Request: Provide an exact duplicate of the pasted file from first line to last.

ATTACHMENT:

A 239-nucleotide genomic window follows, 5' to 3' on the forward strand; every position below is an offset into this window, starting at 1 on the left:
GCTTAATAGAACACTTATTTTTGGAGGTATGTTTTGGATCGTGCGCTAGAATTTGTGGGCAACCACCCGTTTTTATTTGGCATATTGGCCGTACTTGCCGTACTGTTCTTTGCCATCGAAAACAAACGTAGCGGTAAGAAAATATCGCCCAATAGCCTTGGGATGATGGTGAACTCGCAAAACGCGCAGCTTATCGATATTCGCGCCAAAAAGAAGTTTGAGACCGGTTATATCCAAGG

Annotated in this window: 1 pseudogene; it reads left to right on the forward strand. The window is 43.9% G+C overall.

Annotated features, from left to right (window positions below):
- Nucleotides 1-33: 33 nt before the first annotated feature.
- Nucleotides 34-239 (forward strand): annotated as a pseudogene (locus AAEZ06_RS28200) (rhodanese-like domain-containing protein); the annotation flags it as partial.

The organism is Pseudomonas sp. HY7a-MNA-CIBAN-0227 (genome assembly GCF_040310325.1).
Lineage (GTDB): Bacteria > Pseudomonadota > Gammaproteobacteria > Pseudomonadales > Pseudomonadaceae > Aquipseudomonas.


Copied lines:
A 239-nucleotide genomic window follows, 5' to 3' on the forward strand; every position below is an offset into this window, starting at 1 on the left:
GCTTAATAGAACACTTATTTTTGGAGGTATGTTTTGGATCGTGCGCTAGAATTTGTGGGCAACCACCCGTTTTTATTTGGCATATTGGCCGTACTTGCCGTACTGTTCTTTGCCATCGAAAACAAACGTAGCGGTAAGAAAATATCGCCCAATAGCCTTGGGATGATGGTGAACTCGCAAAACGCGCAGCTTATCGATATTCGCGCCAAAAAGAAGTTTGAGACCGGTTATATCCAAGG

Annotated in this window: 1 pseudogene; it reads left to right on the forward strand. The window is 43.9% G+C overall.

Annotated features, from left to right (window positions below):
- Nucleotides 1-33: 33 nt before the first annotated feature.
- Nucleotides 34-239 (forward strand): annotated as a pseudogene (locus AAEZ06_RS28200) (rhodanese-like domain-containing protein); the annotation flags it as partial.

The organism is Pseudomonas sp. HY7a-MNA-CIBAN-0227 (genome assembly GCF_040310325.1).
Lineage (GTDB): Bacteria > Pseudomonadota > Gammaproteobacteria > Pseudomonadales > Pseudomonadaceae > Aquipseudomonas.